When you have radiotherapy for prostate cancer, you need to drink a lot of water so that your bladder is “comfortably full.” Sitting in the hospital waiting for my treatment with gritted teeth, I was mulling, not for the first time, that the meaning of the word “comfortably” was being stretched beyond the point of breaking when an elderly man turned to me and asked if I was Richard Cookson. I was hugely touched and impressed that my old philosophy tutor had recognized me. It was, after all, almost 40 years since we had last seen each other.
I was also a bit ashamed that he had recognized me first. He is one of the most admirable people I have ever met. In tutorials he sat listening intently to carefully constructed arguments (or so I hoped) with a sort of twinkly beneficence before demolishing them with the merest question. To his surprise, I said philosophy was the most useful subject I had studied because it had taught me to question and think.
Many of the things that people think and write about in financial markets don’t stand up to much scrutiny. A subject that has been exercising central bankers and markets of late is forward-looking measures of real yields. Much as I have written about them myself, I am increasingly of the opinion that they are about as meaningful as that word “comfortably.”
Real yields represent the difference between the rate of inflation and interest rates. Positive real yields occur when interest rates are higher than inflation and negative real yields are when the opposite happens. Real yields are reasonably simple to measure after the fact (what economists call ex post). You look at interest rates and inflation over a certain period and see if the former has compensated you for the latter. Measures of current real rates are a variation on this: You compare the lagging inflation rate with current interest rates. Hence, despite central bank rate increases, the latest by the European Central Bank last week, current real rates are still massively negative everywhere because inflation is so much higher than interest rates.
So far, pretty straightforward stuff. Future (ex ante) real yields are much more interesting but a lot more problematic. The forward real yields that everyone looks at are the real yields on government inflation-linked bonds, though many are smaller in terms of amounts outstanding and illiquid. The most liquid and studied are those issued by the UK and the US.
These are real in the sense that such instruments provide a coupon plus the accumulated inflation over the life of the bond. This is done slightly differently in the UK and the US, but since investors will eventually be compensated for inflation over the bond’s life, their enthusiasm for how much they are willing to pay for those flows is the real yield. Many people think that how much this goes up and down gives some idea about the tightness or otherwise of monetary policy. Inflation-linked bonds also provide a sense of expected inflation, simply by subtracting the real yield from the yield on a conventional bond of the same maturity. Part of the reason that governments issue inflation-linked bonds is so that policymakers can track both measures.
In recent months, rapidly rising real yields combined with falling expected inflations has led many - including central bankers - to wonder whether central banks are in danger of pushing too hard on the monetary brakes. Strategists and economists across the financial firmament have looked at this combination and warned about the resultant dangers. My problem is partly that they have been so demonstrably wrong. In early 2020, the market’s best guess was that US inflation would be 0.22% over the next five years. Inflation has been an awful lot higher and real rates therefore much lower. More problematic is that those outputs don’t mean what people think they mean and in recent years they have become ever more misleading.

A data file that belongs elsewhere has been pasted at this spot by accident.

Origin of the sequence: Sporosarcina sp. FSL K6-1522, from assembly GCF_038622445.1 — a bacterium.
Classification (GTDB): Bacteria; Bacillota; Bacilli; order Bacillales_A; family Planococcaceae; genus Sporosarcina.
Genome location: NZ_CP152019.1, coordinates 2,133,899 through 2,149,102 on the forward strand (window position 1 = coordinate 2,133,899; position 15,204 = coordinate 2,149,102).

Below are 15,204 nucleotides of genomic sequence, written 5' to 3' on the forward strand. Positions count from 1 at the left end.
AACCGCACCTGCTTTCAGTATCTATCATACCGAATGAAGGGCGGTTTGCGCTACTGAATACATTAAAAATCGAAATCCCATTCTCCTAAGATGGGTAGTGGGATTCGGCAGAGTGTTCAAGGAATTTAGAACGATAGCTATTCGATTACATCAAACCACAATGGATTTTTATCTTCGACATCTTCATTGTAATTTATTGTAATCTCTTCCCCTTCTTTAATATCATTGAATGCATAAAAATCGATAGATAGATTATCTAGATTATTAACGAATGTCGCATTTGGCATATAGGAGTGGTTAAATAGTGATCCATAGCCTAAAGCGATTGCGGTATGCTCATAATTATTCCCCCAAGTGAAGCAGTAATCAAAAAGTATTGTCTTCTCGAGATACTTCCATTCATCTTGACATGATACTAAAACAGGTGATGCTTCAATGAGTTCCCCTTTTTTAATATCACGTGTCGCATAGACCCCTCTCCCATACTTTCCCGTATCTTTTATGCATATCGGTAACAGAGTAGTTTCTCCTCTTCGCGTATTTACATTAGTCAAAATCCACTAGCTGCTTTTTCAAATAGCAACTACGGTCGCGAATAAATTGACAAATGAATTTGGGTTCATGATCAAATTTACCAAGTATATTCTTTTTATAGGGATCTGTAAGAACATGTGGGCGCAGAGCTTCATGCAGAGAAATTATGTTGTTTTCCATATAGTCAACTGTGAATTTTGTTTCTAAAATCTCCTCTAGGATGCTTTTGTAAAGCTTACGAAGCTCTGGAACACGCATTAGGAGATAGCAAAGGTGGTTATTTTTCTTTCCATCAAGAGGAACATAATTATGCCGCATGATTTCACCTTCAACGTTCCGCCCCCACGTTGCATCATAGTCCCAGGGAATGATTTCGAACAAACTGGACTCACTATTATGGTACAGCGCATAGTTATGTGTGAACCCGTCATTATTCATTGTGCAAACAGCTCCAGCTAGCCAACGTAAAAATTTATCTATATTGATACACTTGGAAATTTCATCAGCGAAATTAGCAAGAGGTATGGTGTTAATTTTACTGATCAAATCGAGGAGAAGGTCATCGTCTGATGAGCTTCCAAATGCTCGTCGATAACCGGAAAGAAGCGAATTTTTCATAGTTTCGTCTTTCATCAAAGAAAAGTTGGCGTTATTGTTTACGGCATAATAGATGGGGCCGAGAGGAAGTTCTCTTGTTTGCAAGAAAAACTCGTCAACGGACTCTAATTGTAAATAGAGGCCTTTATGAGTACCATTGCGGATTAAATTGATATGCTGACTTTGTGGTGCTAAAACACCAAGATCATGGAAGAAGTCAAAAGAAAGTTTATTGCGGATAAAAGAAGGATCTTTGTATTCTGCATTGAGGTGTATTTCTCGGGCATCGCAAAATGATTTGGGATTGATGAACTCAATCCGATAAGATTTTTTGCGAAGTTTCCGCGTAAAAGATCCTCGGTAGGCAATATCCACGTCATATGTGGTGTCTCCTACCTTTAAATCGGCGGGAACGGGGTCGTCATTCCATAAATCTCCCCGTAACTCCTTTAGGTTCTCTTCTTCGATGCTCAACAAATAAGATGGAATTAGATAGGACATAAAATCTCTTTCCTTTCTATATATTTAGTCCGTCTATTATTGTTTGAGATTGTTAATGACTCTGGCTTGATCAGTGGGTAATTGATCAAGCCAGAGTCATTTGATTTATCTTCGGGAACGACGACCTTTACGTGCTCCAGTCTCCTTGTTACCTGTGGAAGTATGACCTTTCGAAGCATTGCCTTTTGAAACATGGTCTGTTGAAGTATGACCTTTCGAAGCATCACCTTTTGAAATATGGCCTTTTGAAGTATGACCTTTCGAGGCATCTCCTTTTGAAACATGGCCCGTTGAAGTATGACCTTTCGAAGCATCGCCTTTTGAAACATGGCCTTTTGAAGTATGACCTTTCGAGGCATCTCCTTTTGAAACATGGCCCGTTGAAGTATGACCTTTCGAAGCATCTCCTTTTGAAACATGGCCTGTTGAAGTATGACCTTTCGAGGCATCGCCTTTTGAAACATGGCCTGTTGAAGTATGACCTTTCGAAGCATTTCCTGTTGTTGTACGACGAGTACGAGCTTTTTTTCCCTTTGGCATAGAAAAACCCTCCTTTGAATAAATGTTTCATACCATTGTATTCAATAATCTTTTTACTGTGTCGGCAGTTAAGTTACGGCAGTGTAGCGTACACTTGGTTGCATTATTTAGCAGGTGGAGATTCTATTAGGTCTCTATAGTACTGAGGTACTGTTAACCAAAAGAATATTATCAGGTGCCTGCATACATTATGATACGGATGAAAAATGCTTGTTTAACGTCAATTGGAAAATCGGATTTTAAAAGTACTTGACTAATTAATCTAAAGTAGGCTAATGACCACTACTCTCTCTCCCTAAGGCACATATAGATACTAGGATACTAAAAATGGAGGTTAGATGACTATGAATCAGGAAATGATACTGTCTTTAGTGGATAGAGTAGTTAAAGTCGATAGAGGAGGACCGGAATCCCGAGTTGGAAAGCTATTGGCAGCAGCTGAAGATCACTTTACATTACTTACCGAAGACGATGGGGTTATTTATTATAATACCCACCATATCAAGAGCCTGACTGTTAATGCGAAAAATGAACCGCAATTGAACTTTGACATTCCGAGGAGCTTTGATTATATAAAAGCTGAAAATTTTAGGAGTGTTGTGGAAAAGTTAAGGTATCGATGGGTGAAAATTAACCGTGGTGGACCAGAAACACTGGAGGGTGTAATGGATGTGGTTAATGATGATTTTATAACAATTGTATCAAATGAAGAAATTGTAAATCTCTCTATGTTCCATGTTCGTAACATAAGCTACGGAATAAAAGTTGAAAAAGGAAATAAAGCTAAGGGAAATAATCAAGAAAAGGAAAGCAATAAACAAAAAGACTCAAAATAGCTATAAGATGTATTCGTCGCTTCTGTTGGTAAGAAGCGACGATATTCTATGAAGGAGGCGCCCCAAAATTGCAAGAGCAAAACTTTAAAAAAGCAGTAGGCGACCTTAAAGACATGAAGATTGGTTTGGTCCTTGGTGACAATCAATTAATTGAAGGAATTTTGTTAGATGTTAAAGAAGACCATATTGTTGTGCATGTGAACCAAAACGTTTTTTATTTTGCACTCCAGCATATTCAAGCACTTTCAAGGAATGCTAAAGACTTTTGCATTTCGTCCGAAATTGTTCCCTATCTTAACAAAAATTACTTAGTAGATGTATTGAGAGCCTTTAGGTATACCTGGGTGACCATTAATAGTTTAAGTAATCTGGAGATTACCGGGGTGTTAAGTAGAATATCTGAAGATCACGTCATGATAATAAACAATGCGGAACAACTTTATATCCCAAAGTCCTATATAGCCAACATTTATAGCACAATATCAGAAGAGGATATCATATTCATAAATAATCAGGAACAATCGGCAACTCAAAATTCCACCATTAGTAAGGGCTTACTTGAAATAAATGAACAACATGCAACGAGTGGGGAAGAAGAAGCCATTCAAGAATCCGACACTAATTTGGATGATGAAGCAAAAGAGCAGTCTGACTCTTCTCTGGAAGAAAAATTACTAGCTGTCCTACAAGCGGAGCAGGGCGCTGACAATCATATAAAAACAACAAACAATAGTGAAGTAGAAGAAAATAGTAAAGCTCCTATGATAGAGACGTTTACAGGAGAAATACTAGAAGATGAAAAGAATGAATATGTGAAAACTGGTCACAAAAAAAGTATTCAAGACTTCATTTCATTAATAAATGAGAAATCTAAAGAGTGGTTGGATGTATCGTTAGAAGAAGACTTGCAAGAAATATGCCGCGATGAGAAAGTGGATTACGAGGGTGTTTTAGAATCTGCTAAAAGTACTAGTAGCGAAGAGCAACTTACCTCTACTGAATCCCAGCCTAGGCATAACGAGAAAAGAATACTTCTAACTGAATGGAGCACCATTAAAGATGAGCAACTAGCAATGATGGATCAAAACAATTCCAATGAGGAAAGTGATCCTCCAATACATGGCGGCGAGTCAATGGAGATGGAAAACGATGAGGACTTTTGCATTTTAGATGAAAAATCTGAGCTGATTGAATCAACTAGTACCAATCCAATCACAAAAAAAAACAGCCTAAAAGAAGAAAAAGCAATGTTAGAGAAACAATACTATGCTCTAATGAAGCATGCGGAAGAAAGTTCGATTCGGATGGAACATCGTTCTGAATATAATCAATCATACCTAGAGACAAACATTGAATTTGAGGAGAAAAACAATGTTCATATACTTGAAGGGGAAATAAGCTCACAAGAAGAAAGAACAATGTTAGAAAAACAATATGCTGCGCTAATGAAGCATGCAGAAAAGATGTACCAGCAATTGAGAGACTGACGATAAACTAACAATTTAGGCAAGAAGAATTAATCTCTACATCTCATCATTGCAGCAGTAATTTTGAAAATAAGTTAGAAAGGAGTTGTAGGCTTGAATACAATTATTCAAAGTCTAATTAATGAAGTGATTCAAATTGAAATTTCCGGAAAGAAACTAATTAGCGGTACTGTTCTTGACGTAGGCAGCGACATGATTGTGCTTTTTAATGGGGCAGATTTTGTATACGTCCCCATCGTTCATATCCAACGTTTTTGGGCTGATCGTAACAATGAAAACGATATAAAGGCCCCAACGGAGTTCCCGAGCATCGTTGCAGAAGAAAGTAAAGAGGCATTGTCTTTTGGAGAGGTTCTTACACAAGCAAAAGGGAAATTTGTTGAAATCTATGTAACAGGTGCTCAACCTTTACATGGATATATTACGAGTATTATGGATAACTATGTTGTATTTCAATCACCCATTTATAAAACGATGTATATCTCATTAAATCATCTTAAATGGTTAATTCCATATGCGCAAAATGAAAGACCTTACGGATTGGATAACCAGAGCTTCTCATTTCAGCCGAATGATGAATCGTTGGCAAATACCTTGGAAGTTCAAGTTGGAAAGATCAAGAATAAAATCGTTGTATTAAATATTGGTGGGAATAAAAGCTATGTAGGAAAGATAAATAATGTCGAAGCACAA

Take real rates. Many have argued that the huge drop in the price of inflation-linked bonds in both then UK and the US over the past year was because real rates rose. This is trivially true but very misleading. It is far more accurate to say real rates rose because of the huge selling by investors of inflation-linked bonds. The rise in real yields had nothing at all to do with monetary policy becoming too tight. To be honest, I’m not really sure what it does tell you, apart from the fact that they had become horribly expensive and the biggest pool of potential buyers were also the ones needing to sell.
For their part, as I said, inflation expectations merely measure the difference in yield between conventional and inflation-linked bonds. The number is more accurately called the breakeven inflation rate. It is the rate at which, given current information, investors are indifferent to buying either inflation-linked bonds or government bonds of the same maturity. But all of those true-by-definition outputs mean even less when yields on conventional bonds have been manipulated so much lower by central banks, in quantitative easing or by accumulating foreign-exchange reserves. I would guess that central banks globally hold something like $35 trillion of government debt.
If yields on conventional bonds can’t rise anything like as much as they should because there aren’t enough around, it follows that, in the face of huge selling of inflation-linked bonds, breakeven rates will fall. That tells you far more about a scarcity of conventional bonds around the world than it does about the likely path of inflation, central bank credibility or anything else very much. None of this is to say that inflation won’t come down, merely that, as my tutor might have said, movements in real rates or breakeven inflation don’t tell you anything interesting either way.
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